Subject: Gravel Pit Concerns

Dear Dak‐

Thank you for attending the City council meeting last week. I appreciate your help and efforts by Staker‐ Parsons to address the gravel pit issues identified during the council discussion. As you can see, the dust accumulation is an issue that council members and city staff take seriously, I know that Staker Parsons does as well. I have listed below several points or issues that came through the discussion on Tuesday. As such, please plan to attend the City Council’s October work session meeting on the 18th. The Meeting will begin at 5:30pm; you will not need to attend until about 6:30, this will provide the council necessary time to entertain other people and items on their agenda.

Discussed on Tuesday September 27th:

−                        Continued and increased inspections of the gravel pit area and operations

−                    Adherence to the maximum 5 acre mining area, discussion of development agreement section 4.5.4.1

−                        Audit of staker parson logs to ascertain correct payment of mine fees

−                        Discussion of mining completion of Phase #2 of pit operations prior to mining within phase #3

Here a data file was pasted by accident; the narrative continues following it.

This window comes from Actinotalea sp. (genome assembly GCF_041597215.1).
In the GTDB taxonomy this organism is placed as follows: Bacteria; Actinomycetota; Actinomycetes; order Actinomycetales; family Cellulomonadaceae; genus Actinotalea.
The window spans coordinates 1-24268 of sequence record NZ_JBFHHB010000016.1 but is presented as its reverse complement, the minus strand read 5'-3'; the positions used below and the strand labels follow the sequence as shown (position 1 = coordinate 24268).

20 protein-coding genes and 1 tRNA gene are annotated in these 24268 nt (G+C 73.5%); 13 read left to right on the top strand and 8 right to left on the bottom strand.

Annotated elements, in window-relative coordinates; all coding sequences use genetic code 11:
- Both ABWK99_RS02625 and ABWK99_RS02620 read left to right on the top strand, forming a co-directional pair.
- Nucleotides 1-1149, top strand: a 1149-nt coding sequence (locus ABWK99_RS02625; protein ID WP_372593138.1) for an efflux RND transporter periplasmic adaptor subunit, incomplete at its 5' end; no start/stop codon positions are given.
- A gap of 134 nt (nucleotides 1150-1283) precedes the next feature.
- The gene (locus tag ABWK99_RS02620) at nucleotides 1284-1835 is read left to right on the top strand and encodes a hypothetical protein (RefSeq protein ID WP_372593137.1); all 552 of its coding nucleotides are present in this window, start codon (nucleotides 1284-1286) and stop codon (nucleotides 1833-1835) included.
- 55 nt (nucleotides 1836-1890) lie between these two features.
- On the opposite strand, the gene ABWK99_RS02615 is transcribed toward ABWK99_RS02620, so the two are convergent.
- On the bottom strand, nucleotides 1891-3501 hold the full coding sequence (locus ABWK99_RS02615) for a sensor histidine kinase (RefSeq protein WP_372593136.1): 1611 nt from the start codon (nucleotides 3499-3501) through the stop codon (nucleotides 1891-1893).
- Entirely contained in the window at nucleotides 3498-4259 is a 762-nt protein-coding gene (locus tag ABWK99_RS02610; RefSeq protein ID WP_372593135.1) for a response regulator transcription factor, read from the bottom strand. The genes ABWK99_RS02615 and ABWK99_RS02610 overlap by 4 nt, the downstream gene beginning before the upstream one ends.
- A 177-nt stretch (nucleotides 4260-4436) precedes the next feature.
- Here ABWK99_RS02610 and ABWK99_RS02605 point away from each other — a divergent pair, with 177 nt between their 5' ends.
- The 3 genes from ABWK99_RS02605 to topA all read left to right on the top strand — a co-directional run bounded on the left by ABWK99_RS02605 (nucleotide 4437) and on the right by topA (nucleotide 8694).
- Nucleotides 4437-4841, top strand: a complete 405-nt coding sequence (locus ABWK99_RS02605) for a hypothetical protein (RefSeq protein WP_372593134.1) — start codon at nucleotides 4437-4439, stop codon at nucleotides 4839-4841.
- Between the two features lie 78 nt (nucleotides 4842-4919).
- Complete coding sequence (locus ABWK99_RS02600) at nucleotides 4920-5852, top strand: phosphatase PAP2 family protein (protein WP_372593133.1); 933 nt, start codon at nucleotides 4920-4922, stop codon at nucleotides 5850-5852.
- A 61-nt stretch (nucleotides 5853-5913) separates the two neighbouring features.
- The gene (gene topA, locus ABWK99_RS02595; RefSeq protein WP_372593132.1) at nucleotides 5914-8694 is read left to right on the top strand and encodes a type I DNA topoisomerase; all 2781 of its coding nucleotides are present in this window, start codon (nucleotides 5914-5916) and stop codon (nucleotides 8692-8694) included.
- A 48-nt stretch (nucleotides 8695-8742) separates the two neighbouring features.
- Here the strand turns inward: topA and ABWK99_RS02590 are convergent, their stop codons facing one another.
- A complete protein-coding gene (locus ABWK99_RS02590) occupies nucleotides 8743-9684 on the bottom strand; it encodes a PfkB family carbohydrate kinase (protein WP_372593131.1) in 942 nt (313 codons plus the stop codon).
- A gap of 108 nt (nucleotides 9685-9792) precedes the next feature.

−                    Increased use of water application to control airborne dust travel, new wind fencing, areas of excavation, etc.

−                    Submittal of photos from resident showing accumulated dust particles around doors and windows on the interior of the home

−                    Potential to complete landscape entrance area on northwest corner of frontage road and South Weber Dr.

−                        Contact the Utah Division of Air Quality for additional oversight

−                    Letter from City “sun‐setting” gravel pit concerns and items thus eliminating recurrence of discussion(s) from future City staff or leaders

Dak, I know there was more discussed in the meeting than what I have listed above, suffice it to say the wind borne sand particles seem to have increased during last month. The council and I would like to have discussions with you on what additional efforts could be undertaken to control the sand being blown down wind upon City residents. Additional gravel pit operations or procedures for controlling the airborne dust should be documented accordingly. We look forward to meeting with you on October 18th, just so you know, the meeting has other scheduled items early on, hence, if you are here around 6:30pm that would be fine.

Regards,

Rodger Worthen

South Weber City Manager 801‐479‐3177